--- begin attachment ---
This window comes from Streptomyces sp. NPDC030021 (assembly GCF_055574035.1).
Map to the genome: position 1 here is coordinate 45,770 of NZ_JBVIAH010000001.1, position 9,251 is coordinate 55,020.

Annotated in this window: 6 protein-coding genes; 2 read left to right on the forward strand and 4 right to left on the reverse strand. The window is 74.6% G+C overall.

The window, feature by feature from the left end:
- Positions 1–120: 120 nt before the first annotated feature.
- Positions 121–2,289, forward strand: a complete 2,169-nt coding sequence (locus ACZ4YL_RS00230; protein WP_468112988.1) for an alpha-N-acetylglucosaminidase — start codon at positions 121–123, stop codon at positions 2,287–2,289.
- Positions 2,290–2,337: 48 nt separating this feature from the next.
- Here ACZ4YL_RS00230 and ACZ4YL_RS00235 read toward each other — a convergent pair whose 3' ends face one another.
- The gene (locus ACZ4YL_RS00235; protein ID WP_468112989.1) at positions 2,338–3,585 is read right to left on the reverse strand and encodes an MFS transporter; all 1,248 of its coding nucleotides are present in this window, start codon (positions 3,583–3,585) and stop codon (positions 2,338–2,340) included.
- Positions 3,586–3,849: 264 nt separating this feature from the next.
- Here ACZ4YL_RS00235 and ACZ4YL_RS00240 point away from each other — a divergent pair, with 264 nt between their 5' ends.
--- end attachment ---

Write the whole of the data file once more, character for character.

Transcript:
This window comes from Streptomyces sp. NPDC030021 (assembly GCF_055574035.1).
Map to the genome: position 1 here is coordinate 45,770 of NZ_JBVIAH010000001.1, position 9,251 is coordinate 55,020.

Annotated in this window: 6 protein-coding genes; 2 read left to right on the forward strand and 4 right to left on the reverse strand. The window is 74.6% G+C overall.

The window, feature by feature from the left end:
- Positions 1–120: 120 nt before the first annotated feature.
- Positions 121–2,289, forward strand: a complete 2,169-nt coding sequence (locus ACZ4YL_RS00230; protein WP_468112988.1) for an alpha-N-acetylglucosaminidase — start codon at positions 121–123, stop codon at positions 2,287–2,289.
- Positions 2,290–2,337: 48 nt separating this feature from the next.
- Here ACZ4YL_RS00230 and ACZ4YL_RS00235 read toward each other — a convergent pair whose 3' ends face one another.
- The gene (locus ACZ4YL_RS00235; protein ID WP_468112989.1) at positions 2,338–3,585 is read right to left on the reverse strand and encodes an MFS transporter; all 1,248 of its coding nucleotides are present in this window, start codon (positions 3,583–3,585) and stop codon (positions 2,338–2,340) included.
- Positions 3,586–3,849: 264 nt separating this feature from the next.
- Here ACZ4YL_RS00235 and ACZ4YL_RS00240 point away from each other — a divergent pair, with 264 nt between their 5' ends.